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Category Archives: Wireless

Fonesalesman Llaunches QiStone+, First Truly Wireless Charging Device

Fonesalesman QiStone+

Wireless charging is becoming really popular, especially because of the growing market for wearables. To meet this demand, Fonesalesman has been offering wireless charging accessories for quite some time now, but in order to up the ante, it has launched the QiStone+. A one-of-a-kind solution, the QiStone+ is truly wireless, i.e. it can charge and be charged wirelessly.

The power bank is compatible with all standards for wireless charging, and can be used with all device that can charge with a Qi Charging Pad. The mere look of the QiStone+ appeals to the onlooker – it wears a unique stone texture and is designed in such a way that it fits really comfortably in the palm of your hand.

Powered by a 4000mAh battery in the heart, the QiStone+ can charge any smartphone fully. While being used to charge a device wirelessly, the power bank can be attached to another gadget via USB. While there are many phones that are compatible with Qi Wireless Charging, but in case yours isn’t, Fonesalesman Wireless Receivers can let you phone act as one.

QiStone+ is available for pre-order for $79.99 from Fonesalesman and Amazon. And comes with a 20% discount for customers who own a Fonesalesman product already.

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VTech IS9181 Music Hub Now Available


By Shane McGlaun

VTech is a company that is more closely associated with cordless phones and kids toys than streaming Internet radio devices. Any parent probably has a few of the company’s toys in their home; you would know them by the incessant noise they all seem to make.

VTech has announced that its new IS9181 wireless music hub is now available for purchase. The device connects to 802.11b/g wireless networks and offers access to thousands of streaming Internet radio stations. The device has a pair of front firing 3W speakers and a single 10W sub.

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[CES 2009] iRiver Wave Home Does VoIP, Is Bent


By Evan Ackerman

iRiver’s Wave Home is, I guess, primarily a VoIP console. But it’s got a touchscreen, it’s got internet, it’s got an OS that supports a variety of widgets… Really, it’s more of a specialized laptop than a VoIP phone. The touchscreen is 7″ and 800 x 480, and there’s a 1.3 mpx tiltable camera for video conferencing, stereo speakers, 1 gig of SD expandable flash memory, and a wireless remote/handset that lives in a slot in the back.


I played with the Wave Home for a while, and the user interface is pretty slick. In addition to VoIP and videoconferencing, you’ve got SMS/MMS, contacts, a diary, access to widgets, a web browser, location aware information like traffic and weather, internet radio, and of course all of your multimedia.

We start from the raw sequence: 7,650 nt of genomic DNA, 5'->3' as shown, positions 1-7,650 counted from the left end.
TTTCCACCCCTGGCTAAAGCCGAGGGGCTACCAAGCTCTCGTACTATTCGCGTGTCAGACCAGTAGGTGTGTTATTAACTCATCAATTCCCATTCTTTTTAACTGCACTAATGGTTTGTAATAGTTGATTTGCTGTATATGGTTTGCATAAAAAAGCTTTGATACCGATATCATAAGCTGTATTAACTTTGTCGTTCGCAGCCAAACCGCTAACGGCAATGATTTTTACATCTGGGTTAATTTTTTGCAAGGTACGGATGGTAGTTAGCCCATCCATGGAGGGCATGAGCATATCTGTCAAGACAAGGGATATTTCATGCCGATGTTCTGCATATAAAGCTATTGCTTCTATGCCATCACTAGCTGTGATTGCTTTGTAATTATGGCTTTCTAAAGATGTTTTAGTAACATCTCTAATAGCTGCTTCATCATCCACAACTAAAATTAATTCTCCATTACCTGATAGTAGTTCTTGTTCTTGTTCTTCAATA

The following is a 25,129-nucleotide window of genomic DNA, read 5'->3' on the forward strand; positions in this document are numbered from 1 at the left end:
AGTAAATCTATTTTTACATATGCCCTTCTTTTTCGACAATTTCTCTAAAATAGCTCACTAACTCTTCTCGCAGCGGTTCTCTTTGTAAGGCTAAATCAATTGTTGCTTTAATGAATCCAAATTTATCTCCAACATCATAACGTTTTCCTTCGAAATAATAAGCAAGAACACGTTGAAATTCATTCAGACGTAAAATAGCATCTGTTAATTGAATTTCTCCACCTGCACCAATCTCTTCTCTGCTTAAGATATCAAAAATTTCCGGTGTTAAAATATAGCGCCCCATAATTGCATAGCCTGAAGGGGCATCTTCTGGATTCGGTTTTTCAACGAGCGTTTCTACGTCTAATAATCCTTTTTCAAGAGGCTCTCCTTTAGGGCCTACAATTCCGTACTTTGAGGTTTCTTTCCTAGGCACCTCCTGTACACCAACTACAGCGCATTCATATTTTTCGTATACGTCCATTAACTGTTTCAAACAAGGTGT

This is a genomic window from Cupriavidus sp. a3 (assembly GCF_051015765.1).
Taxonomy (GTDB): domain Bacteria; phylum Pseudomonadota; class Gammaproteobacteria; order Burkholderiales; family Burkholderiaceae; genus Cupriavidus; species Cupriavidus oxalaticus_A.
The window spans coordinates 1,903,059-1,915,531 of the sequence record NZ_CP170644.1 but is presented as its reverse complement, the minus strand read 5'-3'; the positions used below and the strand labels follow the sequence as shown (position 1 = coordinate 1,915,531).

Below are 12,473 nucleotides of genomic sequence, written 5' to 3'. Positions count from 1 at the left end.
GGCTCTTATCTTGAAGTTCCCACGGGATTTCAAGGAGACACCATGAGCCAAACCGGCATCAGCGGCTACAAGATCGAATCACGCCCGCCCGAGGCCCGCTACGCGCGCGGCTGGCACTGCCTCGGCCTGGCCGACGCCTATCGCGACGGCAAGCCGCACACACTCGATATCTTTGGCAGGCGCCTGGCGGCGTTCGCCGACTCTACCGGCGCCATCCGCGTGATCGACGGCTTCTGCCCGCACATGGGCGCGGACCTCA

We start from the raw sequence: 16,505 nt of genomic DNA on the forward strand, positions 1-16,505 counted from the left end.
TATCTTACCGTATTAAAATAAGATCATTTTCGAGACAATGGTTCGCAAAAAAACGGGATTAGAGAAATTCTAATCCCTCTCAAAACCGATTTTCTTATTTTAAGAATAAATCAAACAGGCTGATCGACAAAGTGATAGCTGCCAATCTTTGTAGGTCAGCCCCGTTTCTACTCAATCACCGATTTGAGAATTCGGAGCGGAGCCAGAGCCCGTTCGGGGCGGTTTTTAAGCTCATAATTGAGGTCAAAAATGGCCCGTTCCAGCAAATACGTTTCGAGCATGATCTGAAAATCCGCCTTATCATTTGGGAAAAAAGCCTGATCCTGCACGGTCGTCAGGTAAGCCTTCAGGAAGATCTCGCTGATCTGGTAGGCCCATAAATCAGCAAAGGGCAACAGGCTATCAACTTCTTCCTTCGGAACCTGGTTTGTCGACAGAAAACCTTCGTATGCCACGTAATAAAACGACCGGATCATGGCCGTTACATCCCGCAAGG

There isn’t any specific pricing or release dates, but it’ll probably be available in late summer at a target price of less than $400, possibly as a subsidized accessory when you subscribe to a plan.

Wireless Transmitter Powered By Body Heat

Thermoelectric Circuit

By Evan Ackerman

Researchers from the Fraunhofer Institute in Germany have successfully demonstrated a method of using body heat to power electronic circuitry. They’ve combined thermoelectric generators that can extract a tiny voltage from the few degrees of temperature difference between your body and the environment with ultra low-power circuits that can operate (theoretically) at as little as 50 millivolts. This technology is just beyond the concept stage in that the researchers have a working wireless transmitter that operates on 200 millivolts extracted from the heat in your hand. 200 millivolts isn’t going to run anything especially practical (besides this awesome wristwatch), but as with all technologies of this nature, just getting it off the drawing board and incarnated physically is a huge amount of progress. But I’m not worried: I could totally power a supercomputer with my heat, baby. Yeah.

Commenting on this post has been disabled due to spam, and crappy spam at that. Screw you, spammers.

[ Fraunhofer Research News ] VIA [ Engadget ]

PIX Visual Pendant Annoys Others With Visuals

visual_led_flash.gif By Ryan Nill

PIX Visual Pendant uses 117 LEDs to constantly annoy bystanders with flashing image chains. It can display animations, images, texts, emotions and more. Using the included PIX editor software you can design and edit different graphics that you want your PIX to showcase. Then, you can share your painstakingly crafted PIX image macros with other users via email and MMS. PIX also has a social aspect, hosting a site where you can meet and trade IDs; apparently, when two PIX get close to each other (as fools wearing large, LED based badges are wont to do) they play synchronized images. It’s like myspace meets public forum meets tamagotchi. PIX retails for £39.00.

Hit the Korean site for a bit more info. Here: XenoFreaks.

[ kjglobal ] VIA [ uberGizmo ]